Now it was time for another of those basic questions. What would happen if you did the same thing to a second ESP8266? Much to his surprise, [CNLohr] discovered that the two devices could still communicate successfully as long as their BBPLL clock speed was the same. From an outsider’s perspective it looked like gibberish, but to the two ESPs which had been slowed by the same amount, everything worked as expected even though the 802.11 standards say it shouldn’t.
So what can you do with this? The most obvious application is a “stealth” WiFi connection between ESP8266s which wouldn’t show up to normal devices, a communications channel invisible to all but the most astute eavesdropper. [CNLohr] has made all the source code to pull this trick off public on GitHub, and it should be interesting to see what kind of applications (if any) hackers find for this standards-breaking behavior.
We live in a day when it is very inexpensive to buy an oscilloscope, especially one with modest performance that hooks to a laptop. However, there was a time when even a surplus scope was out of reach for many people who liked to build things. A common alternative was the logic probe. At the low end, this could be an inverter and an LED, although it was more common to have a little extra circuitry to actually do a comparison to a reference voltage and present some indication of fast pulses — you might not be able to tell the frequency of a clock, but you could tell it wasn’t stuck. Of course, today with a microcontroller you can make a very sophisticated probe with less circuitry than a classic probe. We’ve seen a few takes on this and the latest is the DigiLogicProbe from [TheRadMan].
The probe is just a ATtiny85 board with a handful of components. A resistor and diode help protect the probe and the circuit under test. There are also a few LEDs and a buzzer. The rest of the project is software.
If adding a cell modem is dealing with a drama queen of a hardware component, then choosing from among the many types of modules available turns the designer into an electronics Goldilocks. There are endless options for packaging and features all designed to make your life easier (or not!) so you-the-designer needs to have a clear understanding of the forces at work to come to a reasonable decision. How else will Widget D’lux® finally ship? You are still working on Widget D’lux®, aren’t you?
OK, quick recap from last time. Cell modems can be used to add that great feature known as The Internet to your product, which is a necessary part of the Internet of Things, and thus Good. So you’re adding a cell modem! But “adding a cell modem” can mean almost anything. Are you aiming to be Qualcomm and sue Apple build modems from scratch? Probably not. What about sticking a Particle Electron inside to bolt something together quickly? Or talk to Telit and put a bare modem on a board? Unless you’re expecting to need extremely high volume and have a healthy appetite for certification glee, I bet you’ve chosen to get a modem with as many existing certifications as possible, which takes us to where we are today. Go read the previous post if you want a much more elaborate discussion of your modem-packaging options and some of the trade offs involved. Continue reading “Finding the Goldilocks Cell Module”→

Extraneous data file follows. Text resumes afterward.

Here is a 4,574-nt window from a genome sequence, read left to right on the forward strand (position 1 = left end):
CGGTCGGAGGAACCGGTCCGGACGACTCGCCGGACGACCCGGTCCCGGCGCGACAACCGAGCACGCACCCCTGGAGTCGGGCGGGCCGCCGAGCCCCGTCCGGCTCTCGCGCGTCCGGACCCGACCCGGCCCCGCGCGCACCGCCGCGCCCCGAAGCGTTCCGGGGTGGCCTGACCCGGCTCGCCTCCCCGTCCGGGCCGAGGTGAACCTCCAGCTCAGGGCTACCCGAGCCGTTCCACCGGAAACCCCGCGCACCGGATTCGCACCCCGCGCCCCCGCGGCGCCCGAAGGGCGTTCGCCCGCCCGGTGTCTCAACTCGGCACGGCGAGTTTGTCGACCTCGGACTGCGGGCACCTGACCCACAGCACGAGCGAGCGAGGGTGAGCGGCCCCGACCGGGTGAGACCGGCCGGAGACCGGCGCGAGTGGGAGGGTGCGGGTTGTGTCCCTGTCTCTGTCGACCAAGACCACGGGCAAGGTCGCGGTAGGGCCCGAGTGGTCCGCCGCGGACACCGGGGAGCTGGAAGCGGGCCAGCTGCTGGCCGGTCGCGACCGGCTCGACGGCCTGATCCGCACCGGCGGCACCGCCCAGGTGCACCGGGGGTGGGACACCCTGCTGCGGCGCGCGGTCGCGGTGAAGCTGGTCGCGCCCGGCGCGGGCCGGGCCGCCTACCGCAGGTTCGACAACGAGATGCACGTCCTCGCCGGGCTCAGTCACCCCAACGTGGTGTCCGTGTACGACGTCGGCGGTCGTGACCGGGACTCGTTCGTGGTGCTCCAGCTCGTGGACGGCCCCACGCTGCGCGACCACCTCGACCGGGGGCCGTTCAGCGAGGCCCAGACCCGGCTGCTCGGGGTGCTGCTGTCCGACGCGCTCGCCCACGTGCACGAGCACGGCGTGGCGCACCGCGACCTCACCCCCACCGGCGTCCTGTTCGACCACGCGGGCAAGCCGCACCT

Hackers tend to face household problems a little differently than ordinary folk. Where the average person sees a painful repair bill or a replacement appliance, the hacker sees a difficult troubleshooting job and the opportunity to save some cash. [trochilidae] was woken one day by the dreaded Clacking Clanking Scraping Sound, or CCSS, and knew that something had to be done.
[trochilidae] reports that usually, the CCSS is due to the child of the house destroying his lodgings, but in this case, the source was laundry based. The Miele tumble dryer was acting up, and in need of some attention. What follows is a troubleshooting process [AvE] would be proud of – careful disassembly to investigate the source of the problem. Initial efforts found a loose bulb that was unrelated, before landing on a mysterious spring that wouldn’t fit back into place. In the end, that’s because it had no right to be there at all – an underwire had escaped from a bra, before becoming entangled in the dryer’s bearing. With the culprit identified and removed, it was a simple reassembly job with some attention also paid to the condenser and filters to keep things in ship-shape.
It just goes to show – a bad noise, if properly investigated in a prompt manner, doesn’t have to be the end of the world. A bit of investigation goes a long way, and can save you a lot of money and heartache.